What Is Consumer Debt in Bankruptcy?

Learn about the differences between consumer debt and business debt.

You incur consumer debt when you use credit to purchase things that you and your family need for everyday living. If you owe money for goods and services in one of the following categories, you likely have consumer debt:

  • rent for your home
  • work and school clothes
  • household furnishings
  • residential utility bills
  • food purchased for family meals
  • gardening supplies
  • a family vacation
  • collectibles or hobby supplies
  • sporting equipment, or
  • entertainment for yourself or your family.

People with  primarily consumer debt  must meet income eligibility requirements and pass the  means test  before getting debts wiped out (discharged) in  Chapter 7 bankruptcy.

By contrast, an individual  debtor  (the person filing for bankruptcy) with primarily business debts will not have to meet income requirements or complete the means test to receive a Chapter 7 discharge. You incur  business debt  when engaging in a profit-motivated endeavor, such as opening a restaurant or starting a party-based cosmetic company.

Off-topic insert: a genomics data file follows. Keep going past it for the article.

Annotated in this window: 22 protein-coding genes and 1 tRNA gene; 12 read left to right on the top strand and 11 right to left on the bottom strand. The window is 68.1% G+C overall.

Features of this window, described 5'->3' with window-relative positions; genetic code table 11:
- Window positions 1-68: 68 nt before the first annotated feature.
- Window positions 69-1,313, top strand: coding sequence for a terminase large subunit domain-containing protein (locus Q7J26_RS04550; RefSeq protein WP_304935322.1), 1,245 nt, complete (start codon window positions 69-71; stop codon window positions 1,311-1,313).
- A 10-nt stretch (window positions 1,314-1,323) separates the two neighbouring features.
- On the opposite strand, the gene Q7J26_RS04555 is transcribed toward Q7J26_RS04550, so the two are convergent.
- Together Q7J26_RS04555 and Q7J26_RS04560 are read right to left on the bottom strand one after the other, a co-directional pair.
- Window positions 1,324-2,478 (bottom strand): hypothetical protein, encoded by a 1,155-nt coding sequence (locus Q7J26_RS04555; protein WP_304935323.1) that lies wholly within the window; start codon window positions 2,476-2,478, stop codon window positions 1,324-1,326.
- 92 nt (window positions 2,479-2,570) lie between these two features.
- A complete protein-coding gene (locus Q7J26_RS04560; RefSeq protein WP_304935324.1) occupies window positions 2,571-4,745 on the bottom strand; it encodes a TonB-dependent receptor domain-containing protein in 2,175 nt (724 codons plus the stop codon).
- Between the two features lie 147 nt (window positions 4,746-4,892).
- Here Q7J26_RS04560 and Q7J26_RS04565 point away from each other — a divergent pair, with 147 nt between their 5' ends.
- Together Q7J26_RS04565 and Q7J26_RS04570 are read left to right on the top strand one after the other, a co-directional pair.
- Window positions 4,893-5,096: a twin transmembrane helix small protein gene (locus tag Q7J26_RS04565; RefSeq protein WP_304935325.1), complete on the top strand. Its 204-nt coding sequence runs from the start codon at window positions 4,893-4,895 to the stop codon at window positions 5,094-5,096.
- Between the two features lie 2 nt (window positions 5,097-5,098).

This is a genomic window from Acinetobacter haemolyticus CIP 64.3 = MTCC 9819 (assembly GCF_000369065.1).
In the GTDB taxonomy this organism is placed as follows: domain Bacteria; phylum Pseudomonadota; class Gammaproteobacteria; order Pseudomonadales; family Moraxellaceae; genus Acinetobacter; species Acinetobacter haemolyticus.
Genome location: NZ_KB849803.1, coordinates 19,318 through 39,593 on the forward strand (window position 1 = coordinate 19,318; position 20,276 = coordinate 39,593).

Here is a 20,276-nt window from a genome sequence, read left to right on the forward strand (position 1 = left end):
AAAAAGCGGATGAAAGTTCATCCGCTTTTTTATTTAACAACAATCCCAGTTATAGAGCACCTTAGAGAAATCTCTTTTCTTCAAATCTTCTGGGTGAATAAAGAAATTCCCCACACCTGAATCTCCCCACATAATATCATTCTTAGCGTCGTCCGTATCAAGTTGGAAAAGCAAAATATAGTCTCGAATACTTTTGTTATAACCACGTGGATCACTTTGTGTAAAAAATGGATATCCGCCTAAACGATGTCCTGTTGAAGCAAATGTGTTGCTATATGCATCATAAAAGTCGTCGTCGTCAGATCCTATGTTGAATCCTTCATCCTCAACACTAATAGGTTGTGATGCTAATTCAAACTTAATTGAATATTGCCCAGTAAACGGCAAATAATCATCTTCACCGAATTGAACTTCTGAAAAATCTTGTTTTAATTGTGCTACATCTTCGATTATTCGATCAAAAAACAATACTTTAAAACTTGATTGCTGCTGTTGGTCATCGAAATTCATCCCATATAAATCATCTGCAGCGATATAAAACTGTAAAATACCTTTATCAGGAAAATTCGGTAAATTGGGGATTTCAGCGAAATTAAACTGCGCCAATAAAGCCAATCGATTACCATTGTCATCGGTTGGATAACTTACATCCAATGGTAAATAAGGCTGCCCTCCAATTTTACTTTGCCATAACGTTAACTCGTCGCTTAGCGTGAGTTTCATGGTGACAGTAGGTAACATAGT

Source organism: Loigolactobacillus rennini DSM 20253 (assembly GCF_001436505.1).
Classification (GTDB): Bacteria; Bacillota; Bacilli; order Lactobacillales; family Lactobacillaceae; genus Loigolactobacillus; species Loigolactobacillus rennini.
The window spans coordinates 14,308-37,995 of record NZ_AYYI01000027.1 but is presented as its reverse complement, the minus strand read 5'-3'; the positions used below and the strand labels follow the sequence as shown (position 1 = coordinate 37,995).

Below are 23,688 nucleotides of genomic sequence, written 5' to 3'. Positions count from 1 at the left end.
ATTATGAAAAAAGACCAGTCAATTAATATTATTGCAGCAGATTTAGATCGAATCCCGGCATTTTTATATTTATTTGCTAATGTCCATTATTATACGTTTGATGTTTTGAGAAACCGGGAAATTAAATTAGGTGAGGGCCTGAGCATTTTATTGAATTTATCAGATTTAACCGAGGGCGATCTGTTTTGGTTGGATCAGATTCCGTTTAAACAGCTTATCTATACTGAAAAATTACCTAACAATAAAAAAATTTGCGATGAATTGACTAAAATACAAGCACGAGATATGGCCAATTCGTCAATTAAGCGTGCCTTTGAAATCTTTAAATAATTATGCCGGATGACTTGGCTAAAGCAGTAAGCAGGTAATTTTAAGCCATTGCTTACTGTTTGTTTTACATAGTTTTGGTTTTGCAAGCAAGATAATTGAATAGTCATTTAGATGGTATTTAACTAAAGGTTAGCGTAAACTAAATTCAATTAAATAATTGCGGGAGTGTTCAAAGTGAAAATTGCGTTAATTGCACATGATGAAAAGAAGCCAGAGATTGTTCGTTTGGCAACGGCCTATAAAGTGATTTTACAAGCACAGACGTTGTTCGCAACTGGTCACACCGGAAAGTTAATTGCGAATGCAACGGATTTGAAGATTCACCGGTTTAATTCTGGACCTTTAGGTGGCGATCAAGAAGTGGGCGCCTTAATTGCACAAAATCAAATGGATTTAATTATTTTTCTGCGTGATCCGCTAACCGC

The following are examples of common types of business debt:

  • a lease on an office or retail space
  • utility bills for a business property
  • inventory, or
  • office equipment and supplies.

Be aware that only a sole proprietor is eligible for a Chapter 7 bankruptcy discharge. Chapter 7 bankruptcy will not wipe out the debt of a partnership, limited liability company, or corporation.

(For additional details, read  Bankruptcy for Small Business: An Overview.)

 

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